So when we use our ‘tools to communicate’ is it simplicity we crave or obviousness? “Take this example blogger Chris Pirillo posted a YouTube video of his father using a preview version of Windows 8 for the first time. As the elder Pirillo tours the operating system with no help from his son, he blunders into the old “Desktop” environment and can’t figure out how to get back to the Start tiles. (Hint: Move the mouse cursor into the top right corner of the screen, then swipe down to the “Start” button that appears, and click it. On a touch screen, swipe a finger in from the right edge of the screen to reveal the Start button.) The four-minute video has been viewed more than 1.1 million times since it was posted in March”. “There are many things that are hidden,” said Raluca Budiu, a user experience specialist with Nielsen Norman Group. “Once users discover them, they have to remember where they are. People will have to work hard and use this system on a regular basis.” In defence of obviousness “Michael Mace, the CEO of Silicon Valley software start-up Cera Technology and a former Apple employee, has used every version of Windows since version 2.0. Each one, he said, built upon the previous one. Users didn’t need to toss out their old ways of doing things when new software came along. Windows 8 ditches that tradition of continuity, he said. “Most Windows users don’t view their PCs as being broken to begin with. If you tell them ‘Oh, here’s a new version of Windows, and you have to relearn everything to use it,’ how many normal users are going to want to do that?” he asked. “I am very worried that Microsoft may be about to shoot itself in the foot spectacularly. Windows 8 is so different, he said, that many Windows users who aren’t technophiles will feel lost”. “It was very difficult to get used to,” he said. “I have an 8-year-old and a 10-year-old, and they never got used to it. They decided, and: ‘We’re just going to use Mom’s computer.” – the old one.

CO2Land org extends to Microsoft the wishes that they have made the right decision to change. However, the cold turkey approach appears odd in that they do not plan to cushion the impact of such a radical introduction, and it is further posted that computer companies have no choice but to make Windows 8 standard on practically all PCs that are sold to consumers. If we take this literally, after 26 Oct you have no choice you will go for simplicity (Windows 8).

Co2Land org source for quotes comes from “Early look at Windows 8 baffles consumers”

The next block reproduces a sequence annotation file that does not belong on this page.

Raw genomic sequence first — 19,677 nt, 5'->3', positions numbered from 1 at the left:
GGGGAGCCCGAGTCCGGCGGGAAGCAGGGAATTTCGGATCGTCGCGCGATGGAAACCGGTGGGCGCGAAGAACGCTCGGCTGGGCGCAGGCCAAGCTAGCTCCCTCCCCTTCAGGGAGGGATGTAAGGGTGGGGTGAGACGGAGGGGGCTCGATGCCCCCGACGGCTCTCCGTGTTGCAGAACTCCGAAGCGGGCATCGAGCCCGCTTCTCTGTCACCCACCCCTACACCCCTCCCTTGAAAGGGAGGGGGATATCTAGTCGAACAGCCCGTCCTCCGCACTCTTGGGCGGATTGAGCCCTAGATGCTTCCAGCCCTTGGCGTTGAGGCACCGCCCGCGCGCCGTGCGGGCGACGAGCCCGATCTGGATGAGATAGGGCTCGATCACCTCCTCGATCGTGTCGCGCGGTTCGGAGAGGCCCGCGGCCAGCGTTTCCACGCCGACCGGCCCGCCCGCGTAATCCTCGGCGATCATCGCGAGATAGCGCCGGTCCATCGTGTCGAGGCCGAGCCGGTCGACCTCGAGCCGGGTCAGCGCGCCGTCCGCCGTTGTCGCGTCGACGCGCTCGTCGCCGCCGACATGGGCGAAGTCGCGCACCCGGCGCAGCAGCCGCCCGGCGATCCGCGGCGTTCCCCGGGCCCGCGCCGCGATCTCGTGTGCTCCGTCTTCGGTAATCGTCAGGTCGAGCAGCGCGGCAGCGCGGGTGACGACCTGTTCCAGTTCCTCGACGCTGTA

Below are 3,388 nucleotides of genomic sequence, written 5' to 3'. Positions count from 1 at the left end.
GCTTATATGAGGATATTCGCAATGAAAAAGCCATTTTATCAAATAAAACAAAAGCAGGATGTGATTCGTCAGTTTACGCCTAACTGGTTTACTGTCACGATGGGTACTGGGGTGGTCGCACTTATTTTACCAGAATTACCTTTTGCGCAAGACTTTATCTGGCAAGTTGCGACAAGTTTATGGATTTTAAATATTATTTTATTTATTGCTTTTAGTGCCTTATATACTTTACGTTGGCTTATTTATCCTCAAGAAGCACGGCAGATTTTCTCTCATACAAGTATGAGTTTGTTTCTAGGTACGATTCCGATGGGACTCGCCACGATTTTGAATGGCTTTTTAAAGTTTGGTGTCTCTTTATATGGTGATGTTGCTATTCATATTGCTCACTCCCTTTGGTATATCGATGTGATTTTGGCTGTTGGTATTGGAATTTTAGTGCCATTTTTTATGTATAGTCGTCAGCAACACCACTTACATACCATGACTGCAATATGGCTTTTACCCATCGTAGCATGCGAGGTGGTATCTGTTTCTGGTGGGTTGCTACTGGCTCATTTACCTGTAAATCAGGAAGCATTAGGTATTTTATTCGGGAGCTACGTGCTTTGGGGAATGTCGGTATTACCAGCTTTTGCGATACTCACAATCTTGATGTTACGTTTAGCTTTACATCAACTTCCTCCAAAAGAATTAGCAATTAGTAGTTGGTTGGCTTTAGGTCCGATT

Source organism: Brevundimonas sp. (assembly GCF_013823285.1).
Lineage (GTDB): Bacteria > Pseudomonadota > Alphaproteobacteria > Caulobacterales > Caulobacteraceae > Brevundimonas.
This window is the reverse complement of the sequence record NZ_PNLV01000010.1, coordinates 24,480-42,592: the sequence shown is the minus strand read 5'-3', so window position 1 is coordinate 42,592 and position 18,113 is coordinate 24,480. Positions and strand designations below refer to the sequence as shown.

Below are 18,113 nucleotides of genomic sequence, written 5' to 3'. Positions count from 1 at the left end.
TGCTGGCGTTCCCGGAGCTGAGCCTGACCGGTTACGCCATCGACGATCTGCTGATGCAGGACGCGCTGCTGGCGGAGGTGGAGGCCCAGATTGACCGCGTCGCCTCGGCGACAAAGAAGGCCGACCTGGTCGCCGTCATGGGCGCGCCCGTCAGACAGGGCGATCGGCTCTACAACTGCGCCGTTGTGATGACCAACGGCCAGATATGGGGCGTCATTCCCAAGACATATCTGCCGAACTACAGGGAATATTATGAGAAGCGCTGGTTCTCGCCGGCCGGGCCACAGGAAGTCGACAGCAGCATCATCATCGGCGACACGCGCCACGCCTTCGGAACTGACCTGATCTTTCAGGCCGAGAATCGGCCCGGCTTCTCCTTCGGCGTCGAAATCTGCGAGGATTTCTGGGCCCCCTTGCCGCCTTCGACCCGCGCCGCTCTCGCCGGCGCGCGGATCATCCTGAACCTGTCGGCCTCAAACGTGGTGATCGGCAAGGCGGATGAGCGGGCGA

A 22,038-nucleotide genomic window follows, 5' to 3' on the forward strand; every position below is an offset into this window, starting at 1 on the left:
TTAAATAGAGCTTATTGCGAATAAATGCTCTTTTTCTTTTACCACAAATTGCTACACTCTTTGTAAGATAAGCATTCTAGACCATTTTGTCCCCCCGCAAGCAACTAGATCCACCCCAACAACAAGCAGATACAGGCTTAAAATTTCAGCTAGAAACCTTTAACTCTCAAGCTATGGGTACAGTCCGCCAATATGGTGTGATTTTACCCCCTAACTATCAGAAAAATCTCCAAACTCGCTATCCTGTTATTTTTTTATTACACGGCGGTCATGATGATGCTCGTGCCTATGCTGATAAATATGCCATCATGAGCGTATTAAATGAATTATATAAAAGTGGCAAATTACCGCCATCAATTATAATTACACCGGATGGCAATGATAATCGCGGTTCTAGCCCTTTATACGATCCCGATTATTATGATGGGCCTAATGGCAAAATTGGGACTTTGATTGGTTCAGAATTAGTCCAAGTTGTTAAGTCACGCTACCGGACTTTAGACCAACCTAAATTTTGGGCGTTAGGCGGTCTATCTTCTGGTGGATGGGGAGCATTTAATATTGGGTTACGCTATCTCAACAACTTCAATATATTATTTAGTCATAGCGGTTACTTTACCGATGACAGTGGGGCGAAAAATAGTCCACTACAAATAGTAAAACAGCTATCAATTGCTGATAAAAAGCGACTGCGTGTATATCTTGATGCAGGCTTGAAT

By PETER SVENSSON

— Oct. 19

making by makers and encouraged by maker spacers.

On the USS Enterprise: “Tea. Earl Grey. Hot” and a cuppa would magically appear, via the Replicator. Here now, the Replicator exists – limited but here, 3D printers, laser cutters, and digitally controlled milling machines are here and priced for consumption. The Replicator, marketed by MakerBot Industries, costs $US1, 750, “fits on a desktop, and prints designs, made by the user or downloaded from the Web, using a nozzle similar to the one in an inkjet printer, spewing successive layers of molten plastic onto a moving platform. As each new layer of plastic is laid, a plastic mug begins to rise. Depending on its size, it might take 45 minutes to complete”.

With some imagination you can conjure whatever, and print instant prototypes to manufacturers who want to customize small batches of products. The operative here is making by makers and encouraged by maker spacers.  This concept encourages community workshops, where tools and expertise is shared. According to Anderson, the editor-in-chief of Wired, knights “these makers as future industrialists will drive a new age of manufacturing”.

It is just another story of innovation, how change is made by the courageous that dare. Imagine if the Web was too difficult, how the world would not be aware of the what is changed in the world – possibly before it was too late to realise the damage done, why the information really could be distributed, and sped up in time for us to make a difference. Think how the diffusion of information created business opportunities along the way, how we become flexible enough to change.

CO2Land org considers how these changes lead to desktop production and design as a means of change in manufacturing. It will move from the process of capital rising to a flexible one based on creativity. Anderson’s estimation is the change will be orders of magnitude with direct effects on the economy. In developed economies the Web is significant but currently a lower economic driver than making, moving and selling consumer goods. Anderson accounts in the US less than 20 percent of U.S. gross domestic product is currently originated via the web. That will change, at first seemingly in an amateur way, and Anderson again writes, “It’s exactly what happened with the Web, which was colonized first by technology and media companies, who used it to do better than what they already did. Then software and hardware advances made the Web easier to use for regular folks (it was ‘democratized’), and they charged in with their own ideas, expertise, and energy. Today the vast majority of the Web is built by amateurs, semipro, and people who don’t work for big technology and media companies.”